Every business needs good marketing to survive, and every good marketing makes use of 3 essential marketing concepts. Whether you run a static site or a blog, here’s what you need to know to fuel your B2B content.
1. Thought-Leadership B2B Content
Your content needs to be authoritative. That’s getting more and more difficult to do when a lot of blogs out there claim to be “the one” source of information. And then you have the blogs that you can tell aren’t even trying, with 500-word puff pieces, no contact information, and no real value proposition.
Real thought leadership is difficult to fake. You usually know it when you see it, too. You must either enlist the efforts of true subject matter experts or be an expert yourself. Sadly, the kind of expertise needed to create stellar content is rare – almost too rare.
And, this is where a lot of businesses go wrong. They try to fake it, hire cheap writers to fill out a thin site, and then build backlinks, hoping no one will notice. But, people do notice. And, they aren’t easily fooled by cheap imitations.
That’s why the folks at Moz and Search Engine Land are known as thought leaders in SEO, while some no-name blog with regurgitated content isn’t. Bottom line: don’t repurpose fluff content and PR talking points. Come up with something unique and useful (not to mention relevant), and people will stand up and take notice.
If you don’t have anything useful or interesting to say, don’t write anything. If you wouldn’t (honestly) share your own content online without prodding, it’s not good content.
2. Teaser Content
Teaser B2B content, sometimes called “clickbait,” has become something of a dirty word. But, teaser content is nothing more than good copyrighting. It’s a way to entice the right kind of users to your main thought-leadership pieces from social media sites and offline and online ads.
Some companies use teaser copy in flyers and brochures to help stir interest. So, for example, they may use a company like Stinky Ink to help control costs on a 10,000 piece print, mail or distribute those printings, and then direct people to website content than then leads prospects through the sales funnel.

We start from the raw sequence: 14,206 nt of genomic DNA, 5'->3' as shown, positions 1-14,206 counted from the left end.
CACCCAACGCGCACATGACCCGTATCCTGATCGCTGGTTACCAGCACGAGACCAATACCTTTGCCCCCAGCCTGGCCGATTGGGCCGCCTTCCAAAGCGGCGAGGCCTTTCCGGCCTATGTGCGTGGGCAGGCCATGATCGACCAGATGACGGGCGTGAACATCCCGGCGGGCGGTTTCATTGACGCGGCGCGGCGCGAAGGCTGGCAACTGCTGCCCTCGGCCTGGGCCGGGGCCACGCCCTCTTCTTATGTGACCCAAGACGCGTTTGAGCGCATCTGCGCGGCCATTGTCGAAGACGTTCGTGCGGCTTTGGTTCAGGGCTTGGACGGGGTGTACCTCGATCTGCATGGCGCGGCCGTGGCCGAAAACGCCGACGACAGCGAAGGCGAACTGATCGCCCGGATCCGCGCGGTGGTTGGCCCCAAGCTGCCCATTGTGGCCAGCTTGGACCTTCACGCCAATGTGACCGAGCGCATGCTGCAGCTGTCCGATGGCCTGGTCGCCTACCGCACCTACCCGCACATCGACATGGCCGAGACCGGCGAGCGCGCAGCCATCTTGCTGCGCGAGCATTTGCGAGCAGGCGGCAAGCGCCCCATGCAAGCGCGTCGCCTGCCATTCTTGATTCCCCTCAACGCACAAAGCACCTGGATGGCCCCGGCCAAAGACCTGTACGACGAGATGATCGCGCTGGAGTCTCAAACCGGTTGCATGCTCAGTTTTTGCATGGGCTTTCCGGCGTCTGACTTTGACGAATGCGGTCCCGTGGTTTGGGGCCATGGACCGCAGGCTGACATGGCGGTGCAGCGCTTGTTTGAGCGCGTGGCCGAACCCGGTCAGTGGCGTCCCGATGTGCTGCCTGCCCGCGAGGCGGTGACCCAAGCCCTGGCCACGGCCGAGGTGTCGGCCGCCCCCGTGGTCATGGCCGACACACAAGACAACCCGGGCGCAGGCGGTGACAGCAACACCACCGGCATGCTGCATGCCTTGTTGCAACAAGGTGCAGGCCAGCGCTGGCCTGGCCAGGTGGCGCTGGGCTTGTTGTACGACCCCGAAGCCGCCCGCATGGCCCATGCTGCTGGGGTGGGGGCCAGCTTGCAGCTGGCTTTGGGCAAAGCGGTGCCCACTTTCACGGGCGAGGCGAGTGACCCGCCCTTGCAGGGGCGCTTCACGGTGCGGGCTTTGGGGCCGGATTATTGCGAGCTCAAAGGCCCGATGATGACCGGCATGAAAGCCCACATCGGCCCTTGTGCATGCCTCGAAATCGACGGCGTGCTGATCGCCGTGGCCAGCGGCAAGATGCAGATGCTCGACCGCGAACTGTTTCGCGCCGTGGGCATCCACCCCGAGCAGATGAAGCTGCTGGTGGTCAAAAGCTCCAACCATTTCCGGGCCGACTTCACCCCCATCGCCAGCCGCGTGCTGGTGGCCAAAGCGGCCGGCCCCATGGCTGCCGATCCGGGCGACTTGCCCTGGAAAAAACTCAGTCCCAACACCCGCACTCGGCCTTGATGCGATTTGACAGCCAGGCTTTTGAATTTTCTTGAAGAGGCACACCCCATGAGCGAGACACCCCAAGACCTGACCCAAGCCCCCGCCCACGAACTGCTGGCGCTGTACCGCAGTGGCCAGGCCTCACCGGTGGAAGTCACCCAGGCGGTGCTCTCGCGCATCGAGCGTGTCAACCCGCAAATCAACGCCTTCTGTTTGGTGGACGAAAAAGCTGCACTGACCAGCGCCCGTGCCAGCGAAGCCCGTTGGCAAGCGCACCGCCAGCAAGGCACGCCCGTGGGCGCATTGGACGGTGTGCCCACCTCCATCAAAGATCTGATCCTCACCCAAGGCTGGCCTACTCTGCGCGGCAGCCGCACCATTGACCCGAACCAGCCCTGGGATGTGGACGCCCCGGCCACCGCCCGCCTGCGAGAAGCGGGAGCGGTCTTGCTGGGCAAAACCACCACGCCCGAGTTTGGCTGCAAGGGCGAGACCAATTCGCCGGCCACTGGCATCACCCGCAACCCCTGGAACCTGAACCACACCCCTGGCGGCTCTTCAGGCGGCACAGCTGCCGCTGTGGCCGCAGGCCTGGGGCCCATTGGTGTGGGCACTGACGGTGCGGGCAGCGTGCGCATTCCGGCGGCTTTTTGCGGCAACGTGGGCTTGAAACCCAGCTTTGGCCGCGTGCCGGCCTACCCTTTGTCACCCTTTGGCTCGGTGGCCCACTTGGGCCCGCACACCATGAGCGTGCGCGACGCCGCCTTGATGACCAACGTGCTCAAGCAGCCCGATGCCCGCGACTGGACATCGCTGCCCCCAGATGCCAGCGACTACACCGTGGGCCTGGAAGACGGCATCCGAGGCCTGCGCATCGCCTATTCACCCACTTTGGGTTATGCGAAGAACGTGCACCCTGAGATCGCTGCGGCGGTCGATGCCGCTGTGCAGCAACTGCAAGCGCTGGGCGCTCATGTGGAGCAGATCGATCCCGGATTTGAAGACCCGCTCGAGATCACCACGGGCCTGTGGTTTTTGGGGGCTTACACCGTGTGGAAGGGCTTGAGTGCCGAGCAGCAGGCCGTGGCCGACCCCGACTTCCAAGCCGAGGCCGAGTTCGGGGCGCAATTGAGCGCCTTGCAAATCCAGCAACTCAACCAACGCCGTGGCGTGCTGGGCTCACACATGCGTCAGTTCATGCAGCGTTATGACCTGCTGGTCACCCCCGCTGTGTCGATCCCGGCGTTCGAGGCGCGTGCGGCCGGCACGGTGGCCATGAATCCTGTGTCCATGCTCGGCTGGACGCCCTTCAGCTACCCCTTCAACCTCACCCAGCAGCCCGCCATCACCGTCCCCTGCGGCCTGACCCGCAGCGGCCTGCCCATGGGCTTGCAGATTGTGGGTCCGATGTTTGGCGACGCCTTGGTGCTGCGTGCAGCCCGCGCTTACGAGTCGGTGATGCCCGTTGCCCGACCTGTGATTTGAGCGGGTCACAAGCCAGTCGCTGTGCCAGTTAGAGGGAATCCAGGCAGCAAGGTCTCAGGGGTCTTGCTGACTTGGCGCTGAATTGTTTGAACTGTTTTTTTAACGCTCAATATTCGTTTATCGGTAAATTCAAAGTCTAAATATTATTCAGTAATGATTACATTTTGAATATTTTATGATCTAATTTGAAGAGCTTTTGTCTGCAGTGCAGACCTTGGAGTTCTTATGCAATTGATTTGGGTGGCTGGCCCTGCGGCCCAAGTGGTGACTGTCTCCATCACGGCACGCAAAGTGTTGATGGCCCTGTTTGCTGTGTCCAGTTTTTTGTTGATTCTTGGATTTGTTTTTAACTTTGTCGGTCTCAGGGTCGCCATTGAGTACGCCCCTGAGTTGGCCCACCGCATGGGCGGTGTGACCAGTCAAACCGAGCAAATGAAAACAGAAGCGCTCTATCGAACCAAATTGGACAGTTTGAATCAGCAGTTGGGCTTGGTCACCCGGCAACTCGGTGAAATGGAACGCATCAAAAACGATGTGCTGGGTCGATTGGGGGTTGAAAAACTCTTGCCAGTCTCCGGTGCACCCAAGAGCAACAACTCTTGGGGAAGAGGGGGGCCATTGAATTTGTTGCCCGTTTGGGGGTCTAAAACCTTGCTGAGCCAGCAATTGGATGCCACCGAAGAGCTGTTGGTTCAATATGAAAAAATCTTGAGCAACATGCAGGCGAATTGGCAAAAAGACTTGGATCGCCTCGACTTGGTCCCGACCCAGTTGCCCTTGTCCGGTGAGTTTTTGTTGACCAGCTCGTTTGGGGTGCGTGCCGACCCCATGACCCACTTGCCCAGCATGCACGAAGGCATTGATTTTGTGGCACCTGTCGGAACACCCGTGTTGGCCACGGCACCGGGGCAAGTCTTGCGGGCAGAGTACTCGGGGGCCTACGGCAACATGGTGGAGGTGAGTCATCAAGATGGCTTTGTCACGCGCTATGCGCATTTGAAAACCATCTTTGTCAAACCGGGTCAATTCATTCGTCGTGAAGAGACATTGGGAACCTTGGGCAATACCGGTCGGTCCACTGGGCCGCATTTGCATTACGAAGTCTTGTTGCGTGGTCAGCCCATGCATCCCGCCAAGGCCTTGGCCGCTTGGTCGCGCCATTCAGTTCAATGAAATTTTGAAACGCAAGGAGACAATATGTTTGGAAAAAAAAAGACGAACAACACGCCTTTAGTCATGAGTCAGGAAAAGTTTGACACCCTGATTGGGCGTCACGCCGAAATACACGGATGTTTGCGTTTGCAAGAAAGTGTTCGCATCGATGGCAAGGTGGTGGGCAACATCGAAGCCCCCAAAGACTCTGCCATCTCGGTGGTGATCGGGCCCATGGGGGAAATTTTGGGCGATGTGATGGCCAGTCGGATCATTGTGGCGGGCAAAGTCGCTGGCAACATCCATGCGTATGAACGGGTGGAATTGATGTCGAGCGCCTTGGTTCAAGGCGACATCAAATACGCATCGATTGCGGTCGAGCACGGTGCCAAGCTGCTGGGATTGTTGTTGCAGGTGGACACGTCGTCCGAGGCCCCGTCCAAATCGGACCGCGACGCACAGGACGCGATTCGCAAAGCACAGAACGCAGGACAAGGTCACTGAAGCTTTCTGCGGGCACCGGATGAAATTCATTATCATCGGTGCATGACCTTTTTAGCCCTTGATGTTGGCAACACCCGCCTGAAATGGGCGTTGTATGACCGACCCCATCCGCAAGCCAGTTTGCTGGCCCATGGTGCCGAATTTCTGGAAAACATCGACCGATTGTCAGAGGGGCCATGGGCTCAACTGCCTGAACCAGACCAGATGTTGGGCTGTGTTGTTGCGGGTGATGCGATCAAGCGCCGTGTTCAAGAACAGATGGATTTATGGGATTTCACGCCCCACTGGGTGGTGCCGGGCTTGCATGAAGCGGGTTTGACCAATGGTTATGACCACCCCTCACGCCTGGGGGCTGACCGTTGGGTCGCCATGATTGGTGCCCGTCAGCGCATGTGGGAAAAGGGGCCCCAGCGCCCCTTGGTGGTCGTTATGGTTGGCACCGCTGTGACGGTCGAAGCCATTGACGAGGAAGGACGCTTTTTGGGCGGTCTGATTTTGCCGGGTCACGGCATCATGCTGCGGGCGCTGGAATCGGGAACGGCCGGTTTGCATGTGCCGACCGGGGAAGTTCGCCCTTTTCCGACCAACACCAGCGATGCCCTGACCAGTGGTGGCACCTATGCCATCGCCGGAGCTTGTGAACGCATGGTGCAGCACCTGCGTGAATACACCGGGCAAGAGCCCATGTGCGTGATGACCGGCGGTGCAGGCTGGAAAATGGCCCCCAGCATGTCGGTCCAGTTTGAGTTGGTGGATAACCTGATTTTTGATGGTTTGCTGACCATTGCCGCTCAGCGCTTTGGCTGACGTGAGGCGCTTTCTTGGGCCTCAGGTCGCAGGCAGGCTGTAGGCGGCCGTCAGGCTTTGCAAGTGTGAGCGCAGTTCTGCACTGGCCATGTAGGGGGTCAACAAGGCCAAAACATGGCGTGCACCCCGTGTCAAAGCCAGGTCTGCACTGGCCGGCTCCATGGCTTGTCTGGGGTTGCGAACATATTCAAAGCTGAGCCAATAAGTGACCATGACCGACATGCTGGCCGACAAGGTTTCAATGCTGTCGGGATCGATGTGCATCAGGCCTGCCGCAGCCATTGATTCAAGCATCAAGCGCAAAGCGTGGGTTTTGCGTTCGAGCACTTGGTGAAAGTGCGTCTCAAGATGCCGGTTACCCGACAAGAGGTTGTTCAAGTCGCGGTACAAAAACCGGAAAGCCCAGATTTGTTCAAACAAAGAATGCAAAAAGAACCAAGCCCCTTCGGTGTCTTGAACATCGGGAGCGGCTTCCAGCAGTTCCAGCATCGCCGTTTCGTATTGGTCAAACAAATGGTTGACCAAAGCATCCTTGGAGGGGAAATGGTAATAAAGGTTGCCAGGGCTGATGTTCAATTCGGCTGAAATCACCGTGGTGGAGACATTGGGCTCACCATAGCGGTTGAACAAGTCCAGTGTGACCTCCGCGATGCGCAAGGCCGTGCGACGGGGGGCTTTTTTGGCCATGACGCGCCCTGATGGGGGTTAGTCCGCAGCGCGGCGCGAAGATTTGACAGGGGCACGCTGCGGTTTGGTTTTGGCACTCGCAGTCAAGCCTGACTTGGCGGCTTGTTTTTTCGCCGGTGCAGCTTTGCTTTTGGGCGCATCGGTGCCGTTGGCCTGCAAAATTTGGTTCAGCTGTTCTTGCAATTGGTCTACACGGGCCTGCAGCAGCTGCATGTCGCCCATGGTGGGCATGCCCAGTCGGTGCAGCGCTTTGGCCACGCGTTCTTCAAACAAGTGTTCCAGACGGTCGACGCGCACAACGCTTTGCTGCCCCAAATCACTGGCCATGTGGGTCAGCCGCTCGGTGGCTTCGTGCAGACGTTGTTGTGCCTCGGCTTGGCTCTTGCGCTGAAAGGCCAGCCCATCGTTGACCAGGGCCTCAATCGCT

Any time you resort to offline advertising for teaser content (which is a very popular thing to do), you need to control costs of ink and paper, which have skyrocketed compared to online ad costs.
3. Consuming Prospect Feedback
You’ll get feedback on your online content. That feedback should be a two-way conversation. Listen to your audience and react. Engage them with their thoughts and suggestions. Make a serious attempt to correct or improve upon things that are valid issues, and be honest about what your company can improve on.
So many companies these days are run by the legal department – meaning they’re so conservative that they take the attitude that the customer or prospect is always wrong, the company is right, and the company is never at fault.
Realize that this puts up a virtual wall between you and your customers, makes the relationship antagonistic, and creates roadblocks to progress and sales. It’s good for the legal team, bad for business.
John Sollars is the owner of Stinkyink.com which he started in 2002 and has reigned over since, so he knows a thing or three about printing. Oh and he likes golf, maybe mention golf to him when you see him. Whenever he finds the time, he likes to sit down and share his insights with others. You can read his articles mainly on business and marketing websites and blogs. And follow him on Google+.